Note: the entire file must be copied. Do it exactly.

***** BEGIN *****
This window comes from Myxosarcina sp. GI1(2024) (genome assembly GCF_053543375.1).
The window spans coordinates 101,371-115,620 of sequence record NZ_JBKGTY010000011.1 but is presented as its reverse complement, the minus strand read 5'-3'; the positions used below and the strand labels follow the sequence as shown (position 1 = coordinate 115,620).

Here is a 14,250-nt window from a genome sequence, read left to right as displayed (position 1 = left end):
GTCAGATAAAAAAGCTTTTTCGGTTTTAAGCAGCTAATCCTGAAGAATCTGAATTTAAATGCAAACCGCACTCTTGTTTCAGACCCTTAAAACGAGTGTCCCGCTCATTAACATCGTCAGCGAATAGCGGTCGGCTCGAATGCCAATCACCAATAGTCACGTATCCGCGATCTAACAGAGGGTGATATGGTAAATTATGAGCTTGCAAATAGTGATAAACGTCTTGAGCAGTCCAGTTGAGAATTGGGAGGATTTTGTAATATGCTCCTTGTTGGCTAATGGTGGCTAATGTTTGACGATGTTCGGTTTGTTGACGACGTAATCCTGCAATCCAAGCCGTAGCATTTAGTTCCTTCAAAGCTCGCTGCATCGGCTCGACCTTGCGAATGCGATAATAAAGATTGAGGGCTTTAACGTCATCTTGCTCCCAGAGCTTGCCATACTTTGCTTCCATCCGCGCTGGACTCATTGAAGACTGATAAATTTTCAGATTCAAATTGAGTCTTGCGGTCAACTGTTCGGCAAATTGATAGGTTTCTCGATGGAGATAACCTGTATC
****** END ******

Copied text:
This window comes from Myxosarcina sp. GI1(2024) (genome assembly GCF_053543375.1).
The window spans coordinates 101,371-115,620 of sequence record NZ_JBKGTY010000011.1 but is presented as its reverse complement, the minus strand read 5'-3'; the positions used below and the strand labels follow the sequence as shown (position 1 = coordinate 115,620).

Here is a 14,250-nt window from a genome sequence, read left to right as displayed (position 1 = left end):
GTCAGATAAAAAAGCTTTTTCGGTTTTAAGCAGCTAATCCTGAAGAATCTGAATTTAAATGCAAACCGCACTCTTGTTTCAGACCCTTAAAACGAGTGTCCCGCTCATTAACATCGTCAGCGAATAGCGGTCGGCTCGAATGCCAATCACCAATAGTCACGTATCCGCGATCTAACAGAGGGTGATATGGTAAATTATGAGCTTGCAAATAGTGATAAACGTCTTGAGCAGTCCAGTTGAGAATTGGGAGGATTTTGTAATATGCTCCTTGTTGGCTAATGGTGGCTAATGTTTGACGATGTTCGGTTTGTTGACGACGTAATCCTGCAATCCAAGCCGTAGCATTTAGTTCCTTCAAAGCTCGCTGCATCGGCTCGACCTTGCGAATGCGATAATAAAGATTGAGGGCTTTAACGTCATCTTGCTCCCAGAGCTTGCCATACTTTGCTTCCATCCGCGCTGGACTCATTGAAGACTGATAAATTTTCAGATTCAAATTGAGTCTTGCGGTCAACTGTTCGGCAAATTGATAGGTTTCTCGATGGAGATAACCTGTATC